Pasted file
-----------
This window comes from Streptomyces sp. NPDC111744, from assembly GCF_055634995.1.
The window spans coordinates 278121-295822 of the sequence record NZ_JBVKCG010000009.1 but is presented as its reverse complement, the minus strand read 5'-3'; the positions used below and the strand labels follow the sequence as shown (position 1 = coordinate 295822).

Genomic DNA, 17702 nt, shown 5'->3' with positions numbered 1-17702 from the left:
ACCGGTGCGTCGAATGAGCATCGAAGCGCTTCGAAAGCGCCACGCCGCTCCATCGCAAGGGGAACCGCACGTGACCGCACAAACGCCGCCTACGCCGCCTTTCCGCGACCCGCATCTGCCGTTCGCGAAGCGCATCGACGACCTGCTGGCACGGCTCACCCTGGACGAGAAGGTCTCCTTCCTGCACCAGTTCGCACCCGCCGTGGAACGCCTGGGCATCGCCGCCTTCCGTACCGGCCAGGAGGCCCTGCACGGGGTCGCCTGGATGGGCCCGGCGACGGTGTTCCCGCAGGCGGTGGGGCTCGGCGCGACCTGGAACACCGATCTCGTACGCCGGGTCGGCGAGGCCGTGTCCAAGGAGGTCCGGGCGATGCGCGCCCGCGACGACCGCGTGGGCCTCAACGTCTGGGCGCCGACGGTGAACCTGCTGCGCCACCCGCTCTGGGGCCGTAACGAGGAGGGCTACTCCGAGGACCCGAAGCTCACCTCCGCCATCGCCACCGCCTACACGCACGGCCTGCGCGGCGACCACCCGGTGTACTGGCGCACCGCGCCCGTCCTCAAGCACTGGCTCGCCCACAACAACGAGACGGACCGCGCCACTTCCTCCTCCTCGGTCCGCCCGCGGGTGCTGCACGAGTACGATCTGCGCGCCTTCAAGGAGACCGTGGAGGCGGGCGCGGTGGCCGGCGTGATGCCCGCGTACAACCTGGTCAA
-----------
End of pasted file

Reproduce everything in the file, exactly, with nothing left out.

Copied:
This window comes from Streptomyces sp. NPDC111744, from assembly GCF_055634995.1.
The window spans coordinates 278121-295822 of the sequence record NZ_JBVKCG010000009.1 but is presented as its reverse complement, the minus strand read 5'-3'; the positions used below and the strand labels follow the sequence as shown (position 1 = coordinate 295822).

Genomic DNA, 17702 nt, shown 5'->3' with positions numbered 1-17702 from the left:
ACCGGTGCGTCGAATGAGCATCGAAGCGCTTCGAAAGCGCCACGCCGCTCCATCGCAAGGGGAACCGCACGTGACCGCACAAACGCCGCCTACGCCGCCTTTCCGCGACCCGCATCTGCCGTTCGCGAAGCGCATCGACGACCTGCTGGCACGGCTCACCCTGGACGAGAAGGTCTCCTTCCTGCACCAGTTCGCACCCGCCGTGGAACGCCTGGGCATCGCCGCCTTCCGTACCGGCCAGGAGGCCCTGCACGGGGTCGCCTGGATGGGCCCGGCGACGGTGTTCCCGCAGGCGGTGGGGCTCGGCGCGACCTGGAACACCGATCTCGTACGCCGGGTCGGCGAGGCCGTGTCCAAGGAGGTCCGGGCGATGCGCGCCCGCGACGACCGCGTGGGCCTCAACGTCTGGGCGCCGACGGTGAACCTGCTGCGCCACCCGCTCTGGGGCCGTAACGAGGAGGGCTACTCCGAGGACCCGAAGCTCACCTCCGCCATCGCCACCGCCTACACGCACGGCCTGCGCGGCGACCACCCGGTGTACTGGCGCACCGCGCCCGTCCTCAAGCACTGGCTCGCCCACAACAACGAGACGGACCGCGCCACTTCCTCCTCCTCGGTCCGCCCGCGGGTGCTGCACGAGTACGATCTGCGCGCCTTCAAGGAGACCGTGGAGGCGGGCGCGGTGGCCGGCGTGATGCCCGCGTACAACCTGGTCAA